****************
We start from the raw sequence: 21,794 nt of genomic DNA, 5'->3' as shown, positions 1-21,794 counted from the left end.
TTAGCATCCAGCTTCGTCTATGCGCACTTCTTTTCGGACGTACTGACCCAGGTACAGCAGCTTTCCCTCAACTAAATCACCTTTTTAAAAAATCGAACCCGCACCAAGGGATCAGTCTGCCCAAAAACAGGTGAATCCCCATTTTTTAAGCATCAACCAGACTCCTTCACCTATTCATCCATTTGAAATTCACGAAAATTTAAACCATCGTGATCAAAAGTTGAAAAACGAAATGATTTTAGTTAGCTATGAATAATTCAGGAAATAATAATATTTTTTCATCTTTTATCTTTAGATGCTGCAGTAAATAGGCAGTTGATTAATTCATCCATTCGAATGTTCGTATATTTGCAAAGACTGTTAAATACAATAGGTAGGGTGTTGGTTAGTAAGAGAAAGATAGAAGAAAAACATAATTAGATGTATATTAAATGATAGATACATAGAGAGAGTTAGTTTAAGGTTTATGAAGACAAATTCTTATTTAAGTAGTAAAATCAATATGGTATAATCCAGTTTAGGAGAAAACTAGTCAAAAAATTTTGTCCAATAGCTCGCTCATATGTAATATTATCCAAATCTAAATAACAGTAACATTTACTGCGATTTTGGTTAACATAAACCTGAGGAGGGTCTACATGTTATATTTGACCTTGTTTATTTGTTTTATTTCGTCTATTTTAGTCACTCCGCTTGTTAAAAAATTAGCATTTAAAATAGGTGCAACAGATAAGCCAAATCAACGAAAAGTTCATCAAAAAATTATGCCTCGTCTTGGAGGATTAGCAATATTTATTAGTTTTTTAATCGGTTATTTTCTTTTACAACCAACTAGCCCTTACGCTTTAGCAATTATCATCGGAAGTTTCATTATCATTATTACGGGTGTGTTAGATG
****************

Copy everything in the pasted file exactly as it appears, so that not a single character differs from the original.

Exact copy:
We start from the raw sequence: 21,794 nt of genomic DNA, 5'->3' as shown, positions 1-21,794 counted from the left end.
TTAGCATCCAGCTTCGTCTATGCGCACTTCTTTTCGGACGTACTGACCCAGGTACAGCAGCTTTCCCTCAACTAAATCACCTTTTTAAAAAATCGAACCCGCACCAAGGGATCAGTCTGCCCAAAAACAGGTGAATCCCCATTTTTTAAGCATCAACCAGACTCCTTCACCTATTCATCCATTTGAAATTCACGAAAATTTAAACCATCGTGATCAAAAGTTGAAAAACGAAATGATTTTAGTTAGCTATGAATAATTCAGGAAATAATAATATTTTTTCATCTTTTATCTTTAGATGCTGCAGTAAATAGGCAGTTGATTAATTCATCCATTCGAATGTTCGTATATTTGCAAAGACTGTTAAATACAATAGGTAGGGTGTTGGTTAGTAAGAGAAAGATAGAAGAAAAACATAATTAGATGTATATTAAATGATAGATACATAGAGAGAGTTAGTTTAAGGTTTATGAAGACAAATTCTTATTTAAGTAGTAAAATCAATATGGTATAATCCAGTTTAGGAGAAAACTAGTCAAAAAATTTTGTCCAATAGCTCGCTCATATGTAATATTATCCAAATCTAAATAACAGTAACATTTACTGCGATTTTGGTTAACATAAACCTGAGGAGGGTCTACATGTTATATTTGACCTTGTTTATTTGTTTTATTTCGTCTATTTTAGTCACTCCGCTTGTTAAAAAATTAGCATTTAAAATAGGTGCAACAGATAAGCCAAATCAACGAAAAGTTCATCAAAAAATTATGCCTCGTCTTGGAGGATTAGCAATATTTATTAGTTTTTTAATCGGTTATTTTCTTTTACAACCAACTAGCCCTTACGCTTTAGCAATTATCATCGGAAGTTTCATTATCATTATTACGGGTGTGTTAGATG